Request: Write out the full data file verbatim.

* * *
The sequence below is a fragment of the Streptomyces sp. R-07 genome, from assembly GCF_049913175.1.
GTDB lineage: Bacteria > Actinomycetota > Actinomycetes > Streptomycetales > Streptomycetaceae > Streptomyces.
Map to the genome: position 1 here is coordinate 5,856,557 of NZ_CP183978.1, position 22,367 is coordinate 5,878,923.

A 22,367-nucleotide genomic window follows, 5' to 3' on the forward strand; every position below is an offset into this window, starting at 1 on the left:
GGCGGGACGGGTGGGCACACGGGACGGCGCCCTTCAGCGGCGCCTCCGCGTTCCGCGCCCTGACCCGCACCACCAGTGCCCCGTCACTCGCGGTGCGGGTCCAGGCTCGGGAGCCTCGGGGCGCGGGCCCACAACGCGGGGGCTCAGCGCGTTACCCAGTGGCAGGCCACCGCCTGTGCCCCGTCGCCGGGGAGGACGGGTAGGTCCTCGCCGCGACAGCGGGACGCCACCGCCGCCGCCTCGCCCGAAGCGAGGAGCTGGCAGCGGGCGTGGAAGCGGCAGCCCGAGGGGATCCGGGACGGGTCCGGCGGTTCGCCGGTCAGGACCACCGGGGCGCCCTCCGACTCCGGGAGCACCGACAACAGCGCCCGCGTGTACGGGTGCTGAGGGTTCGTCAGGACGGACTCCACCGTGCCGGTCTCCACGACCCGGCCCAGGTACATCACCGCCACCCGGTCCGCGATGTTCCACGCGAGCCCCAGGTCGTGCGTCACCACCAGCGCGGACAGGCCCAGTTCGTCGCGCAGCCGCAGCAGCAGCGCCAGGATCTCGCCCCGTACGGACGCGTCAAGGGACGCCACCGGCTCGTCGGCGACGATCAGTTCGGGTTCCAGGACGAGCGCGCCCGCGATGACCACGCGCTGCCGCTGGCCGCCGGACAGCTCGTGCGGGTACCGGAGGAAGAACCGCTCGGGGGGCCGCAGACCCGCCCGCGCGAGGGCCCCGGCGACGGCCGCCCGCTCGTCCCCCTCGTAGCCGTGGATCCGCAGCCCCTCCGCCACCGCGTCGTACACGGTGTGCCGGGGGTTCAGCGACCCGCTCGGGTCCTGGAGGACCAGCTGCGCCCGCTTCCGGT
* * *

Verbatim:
The sequence below is a fragment of the Streptomyces sp. R-07 genome, from assembly GCF_049913175.1.
GTDB lineage: Bacteria > Actinomycetota > Actinomycetes > Streptomycetales > Streptomycetaceae > Streptomyces.
Map to the genome: position 1 here is coordinate 5,856,557 of NZ_CP183978.1, position 22,367 is coordinate 5,878,923.

A 22,367-nucleotide genomic window follows, 5' to 3' on the forward strand; every position below is an offset into this window, starting at 1 on the left:
GGCGGGACGGGTGGGCACACGGGACGGCGCCCTTCAGCGGCGCCTCCGCGTTCCGCGCCCTGACCCGCACCACCAGTGCCCCGTCACTCGCGGTGCGGGTCCAGGCTCGGGAGCCTCGGGGCGCGGGCCCACAACGCGGGGGCTCAGCGCGTTACCCAGTGGCAGGCCACCGCCTGTGCCCCGTCGCCGGGGAGGACGGGTAGGTCCTCGCCGCGACAGCGGGACGCCACCGCCGCCGCCTCGCCCGAAGCGAGGAGCTGGCAGCGGGCGTGGAAGCGGCAGCCCGAGGGGATCCGGGACGGGTCCGGCGGTTCGCCGGTCAGGACCACCGGGGCGCCCTCCGACTCCGGGAGCACCGACAACAGCGCCCGCGTGTACGGGTGCTGAGGGTTCGTCAGGACGGACTCCACCGTGCCGGTCTCCACGACCCGGCCCAGGTACATCACCGCCACCCGGTCCGCGATGTTCCACGCGAGCCCCAGGTCGTGCGTCACCACCAGCGCGGACAGGCCCAGTTCGTCGCGCAGCCGCAGCAGCAGCGCCAGGATCTCGCCCCGTACGGACGCGTCAAGGGACGCCACCGGCTCGTCGGCGACGATCAGTTCGGGTTCCAGGACGAGCGCGCCCGCGATGACCACGCGCTGCCGCTGGCCGCCGGACAGCTCGTGCGGGTACCGGAGGAAGAACCGCTCGGGGGGCCGCAGACCCGCCCGCGCGAGGGCCCCGGCGACGGCCGCCCGCTCGTCCCCCTCGTAGCCGTGGATCCGCAGCCCCTCCGCCACCGCGTCGTACACGGTGTGCCGGGGGTTCAGCGACCCGCTCGGGTCCTGGAGGACCAGCTGCGCCCGCTTCCGGT